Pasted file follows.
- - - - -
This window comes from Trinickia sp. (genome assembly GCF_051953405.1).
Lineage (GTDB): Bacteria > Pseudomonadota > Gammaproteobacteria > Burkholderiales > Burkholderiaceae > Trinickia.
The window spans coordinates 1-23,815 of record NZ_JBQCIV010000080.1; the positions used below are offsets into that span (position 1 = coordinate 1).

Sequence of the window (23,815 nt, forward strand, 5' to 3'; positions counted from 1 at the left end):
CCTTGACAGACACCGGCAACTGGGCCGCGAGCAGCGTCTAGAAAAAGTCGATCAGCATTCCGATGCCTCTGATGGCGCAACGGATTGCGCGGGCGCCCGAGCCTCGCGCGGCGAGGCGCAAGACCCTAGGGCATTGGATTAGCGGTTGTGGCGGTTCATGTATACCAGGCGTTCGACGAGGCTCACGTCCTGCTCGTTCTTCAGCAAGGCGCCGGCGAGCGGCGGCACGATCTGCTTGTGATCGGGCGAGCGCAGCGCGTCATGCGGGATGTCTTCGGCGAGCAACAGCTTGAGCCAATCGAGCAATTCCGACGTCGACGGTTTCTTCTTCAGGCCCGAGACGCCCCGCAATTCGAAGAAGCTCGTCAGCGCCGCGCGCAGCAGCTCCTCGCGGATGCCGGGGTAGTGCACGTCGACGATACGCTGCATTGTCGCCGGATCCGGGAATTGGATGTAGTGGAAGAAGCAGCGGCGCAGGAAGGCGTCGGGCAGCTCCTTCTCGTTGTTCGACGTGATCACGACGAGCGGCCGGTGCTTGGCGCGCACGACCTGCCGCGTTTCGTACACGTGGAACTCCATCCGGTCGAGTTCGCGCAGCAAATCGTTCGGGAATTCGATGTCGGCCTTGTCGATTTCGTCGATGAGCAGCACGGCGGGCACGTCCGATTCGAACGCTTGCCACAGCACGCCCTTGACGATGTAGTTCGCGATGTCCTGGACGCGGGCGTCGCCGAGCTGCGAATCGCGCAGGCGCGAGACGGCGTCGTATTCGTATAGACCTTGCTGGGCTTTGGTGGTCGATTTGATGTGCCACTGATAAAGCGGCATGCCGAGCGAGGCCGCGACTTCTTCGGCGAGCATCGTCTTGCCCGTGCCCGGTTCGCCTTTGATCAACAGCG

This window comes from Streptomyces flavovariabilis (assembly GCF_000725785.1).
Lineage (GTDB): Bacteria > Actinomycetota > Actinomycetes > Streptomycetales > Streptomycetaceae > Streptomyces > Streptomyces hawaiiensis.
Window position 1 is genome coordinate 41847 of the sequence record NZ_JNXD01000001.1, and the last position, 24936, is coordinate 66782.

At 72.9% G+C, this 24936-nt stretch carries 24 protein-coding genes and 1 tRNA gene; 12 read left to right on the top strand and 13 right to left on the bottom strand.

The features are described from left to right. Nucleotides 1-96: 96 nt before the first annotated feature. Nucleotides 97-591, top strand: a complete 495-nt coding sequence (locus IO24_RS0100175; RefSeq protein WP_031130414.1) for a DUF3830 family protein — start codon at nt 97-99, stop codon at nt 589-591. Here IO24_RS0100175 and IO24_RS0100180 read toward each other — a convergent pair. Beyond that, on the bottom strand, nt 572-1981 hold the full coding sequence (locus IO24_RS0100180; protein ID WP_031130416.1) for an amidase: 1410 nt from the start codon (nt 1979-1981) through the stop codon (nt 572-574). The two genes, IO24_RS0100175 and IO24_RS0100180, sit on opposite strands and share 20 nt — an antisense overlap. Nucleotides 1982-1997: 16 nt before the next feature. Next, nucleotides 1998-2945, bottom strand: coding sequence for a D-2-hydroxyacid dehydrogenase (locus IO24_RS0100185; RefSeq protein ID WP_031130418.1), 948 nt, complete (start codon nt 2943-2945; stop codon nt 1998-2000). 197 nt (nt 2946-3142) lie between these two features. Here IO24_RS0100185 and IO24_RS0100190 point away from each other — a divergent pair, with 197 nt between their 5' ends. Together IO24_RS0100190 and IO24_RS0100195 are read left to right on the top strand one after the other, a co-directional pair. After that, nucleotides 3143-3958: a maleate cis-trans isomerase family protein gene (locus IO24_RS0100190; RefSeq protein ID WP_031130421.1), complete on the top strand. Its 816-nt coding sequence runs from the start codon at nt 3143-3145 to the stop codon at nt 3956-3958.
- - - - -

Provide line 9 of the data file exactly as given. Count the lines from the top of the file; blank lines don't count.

At 72.9% G+C, this 24936-nt stretch carries 24 protein-coding genes and 1 tRNA gene; 12 read left to right on the top strand and 13 right to left on the bottom strand.